Mickey and Murphy

prager-13.jpgI’ve had some interesting influences in my life. Two of them were goats. Both were in baseball, but in very different ways.

One was Mickey Owen, the catcher for the Brooklyn Dodgers in the 1941 World Series. In Game 4, the New York Yankees were trailing by a run with two out and nobody on in the ninth inning when Tommy Henrich swung and missed for strike three. That should have ended the game, but the ball got away from Mickey, and Henrich wound up on first. The Yankees rallied to win the game, and went on to win the World Series. Despite being a four-time All-Star in his 13-year career, Mickey Owen was always remembered for his dropped third strike and was forever known as a goat.

When I was eleven, I went to the Mickey Owen Baseball School in Miller, Missouri. Those two weeks in the middle of summer were so hot and humid that, in one game I pitched, two kids on the other team passed out. One dropped right in the batter’s box, and the other fainted while taking a lead off second base. I went over and tagged him out. I felt a little bad about tagging out a kid who was lying in the base path unconscious, but I shook it off – just like Mickey would have done.

The other goat was an actual billy goat named Murphy that belonged to William Sianis, a Greek immigrant who in 1937 first opened the famed Billy Goat Tavern in Chicago. It’s the place that inspired John Belushi’s “Cheezborger Cheezborger” sketch on “Saturday Night Live”.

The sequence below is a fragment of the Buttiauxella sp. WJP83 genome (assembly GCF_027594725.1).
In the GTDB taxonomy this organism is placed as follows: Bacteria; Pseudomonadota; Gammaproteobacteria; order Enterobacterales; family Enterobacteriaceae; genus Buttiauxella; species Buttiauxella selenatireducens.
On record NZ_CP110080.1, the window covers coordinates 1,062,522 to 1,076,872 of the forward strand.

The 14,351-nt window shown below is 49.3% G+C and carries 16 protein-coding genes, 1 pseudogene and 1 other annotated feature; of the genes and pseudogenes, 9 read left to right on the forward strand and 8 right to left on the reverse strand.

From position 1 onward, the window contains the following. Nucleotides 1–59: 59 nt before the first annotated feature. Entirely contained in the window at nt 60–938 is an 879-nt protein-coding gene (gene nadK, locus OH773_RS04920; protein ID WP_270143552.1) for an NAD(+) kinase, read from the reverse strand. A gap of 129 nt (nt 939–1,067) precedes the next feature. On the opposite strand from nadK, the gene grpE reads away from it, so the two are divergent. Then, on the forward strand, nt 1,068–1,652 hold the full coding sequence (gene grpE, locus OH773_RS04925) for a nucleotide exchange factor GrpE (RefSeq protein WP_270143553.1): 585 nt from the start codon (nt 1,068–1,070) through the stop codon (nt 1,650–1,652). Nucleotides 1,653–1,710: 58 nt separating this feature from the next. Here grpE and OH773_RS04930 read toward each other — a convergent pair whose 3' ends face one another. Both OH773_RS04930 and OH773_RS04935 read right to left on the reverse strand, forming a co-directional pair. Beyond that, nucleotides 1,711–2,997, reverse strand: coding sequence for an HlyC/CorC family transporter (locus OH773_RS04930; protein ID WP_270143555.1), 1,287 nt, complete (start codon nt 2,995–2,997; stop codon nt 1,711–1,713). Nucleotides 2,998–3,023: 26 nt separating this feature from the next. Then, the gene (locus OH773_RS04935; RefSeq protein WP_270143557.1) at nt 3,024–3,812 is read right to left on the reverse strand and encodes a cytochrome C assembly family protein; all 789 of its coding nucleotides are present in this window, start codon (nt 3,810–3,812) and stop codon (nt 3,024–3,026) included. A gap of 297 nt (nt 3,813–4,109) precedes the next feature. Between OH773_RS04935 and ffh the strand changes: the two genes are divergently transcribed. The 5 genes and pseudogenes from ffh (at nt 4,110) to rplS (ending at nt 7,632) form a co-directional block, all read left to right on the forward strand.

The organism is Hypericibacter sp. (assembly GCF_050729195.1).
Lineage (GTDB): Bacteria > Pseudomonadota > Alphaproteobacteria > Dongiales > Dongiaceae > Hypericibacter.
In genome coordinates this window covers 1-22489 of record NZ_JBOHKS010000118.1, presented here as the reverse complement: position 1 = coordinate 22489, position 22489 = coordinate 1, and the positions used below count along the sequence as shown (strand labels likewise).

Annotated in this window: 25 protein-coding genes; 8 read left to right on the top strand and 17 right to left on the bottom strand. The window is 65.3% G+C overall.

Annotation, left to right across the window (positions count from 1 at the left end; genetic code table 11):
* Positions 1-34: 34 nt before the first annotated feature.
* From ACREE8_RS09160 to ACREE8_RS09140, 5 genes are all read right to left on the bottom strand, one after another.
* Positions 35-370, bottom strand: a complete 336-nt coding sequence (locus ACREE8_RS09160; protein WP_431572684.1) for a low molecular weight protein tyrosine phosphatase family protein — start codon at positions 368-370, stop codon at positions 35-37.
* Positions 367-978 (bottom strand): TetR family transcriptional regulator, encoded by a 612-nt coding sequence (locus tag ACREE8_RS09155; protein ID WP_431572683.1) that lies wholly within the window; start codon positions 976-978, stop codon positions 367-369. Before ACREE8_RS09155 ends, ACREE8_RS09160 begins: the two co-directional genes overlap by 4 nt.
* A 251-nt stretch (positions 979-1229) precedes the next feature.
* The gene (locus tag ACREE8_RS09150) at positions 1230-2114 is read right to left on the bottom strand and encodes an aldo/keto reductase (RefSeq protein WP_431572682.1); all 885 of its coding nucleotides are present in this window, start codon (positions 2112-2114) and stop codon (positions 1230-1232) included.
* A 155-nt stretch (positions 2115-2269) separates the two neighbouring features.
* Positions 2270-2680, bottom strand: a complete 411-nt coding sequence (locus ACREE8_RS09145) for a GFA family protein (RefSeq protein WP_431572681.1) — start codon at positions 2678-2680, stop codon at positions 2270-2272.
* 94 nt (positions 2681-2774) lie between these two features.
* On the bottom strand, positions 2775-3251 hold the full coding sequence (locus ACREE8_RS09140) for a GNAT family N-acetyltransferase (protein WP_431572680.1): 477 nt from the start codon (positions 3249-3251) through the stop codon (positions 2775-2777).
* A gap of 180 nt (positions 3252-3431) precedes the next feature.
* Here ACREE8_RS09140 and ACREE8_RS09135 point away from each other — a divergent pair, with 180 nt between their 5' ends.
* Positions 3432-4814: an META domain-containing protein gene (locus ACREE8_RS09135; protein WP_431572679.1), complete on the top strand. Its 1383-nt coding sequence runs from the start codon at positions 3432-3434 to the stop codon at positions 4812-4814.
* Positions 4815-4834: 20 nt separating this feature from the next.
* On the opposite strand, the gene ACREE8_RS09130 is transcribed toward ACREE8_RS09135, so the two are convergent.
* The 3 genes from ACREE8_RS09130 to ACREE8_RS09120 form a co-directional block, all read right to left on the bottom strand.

goat1.jpgWhen the Cubs made it to the World Series in 1945, Game 4 was played in Chicago, and Sianis bought two tickets, box seats – one for himself and one for his goat.

During the game, Cubs owner Phil Wrigley had Sianis and the goat removed from the park, and Sianis retaliated by putting a curse on the team. The Cubs lost the game and the World Series, and that was the last time they played in the Fall Classic.

As a die-hard Cubs fan, my life has been greatly affected by the Curse of the Billy Goat. And if that wasn’t enough, Mickey Owen later wound up playing for the Cubs.

I don’t know if Mickey and Murphy ever met, but I hope they did. It would be nice to know that such influences in my life had met. I just wish they weren’t goats.


Robert Keats is a screenwriter and humorist.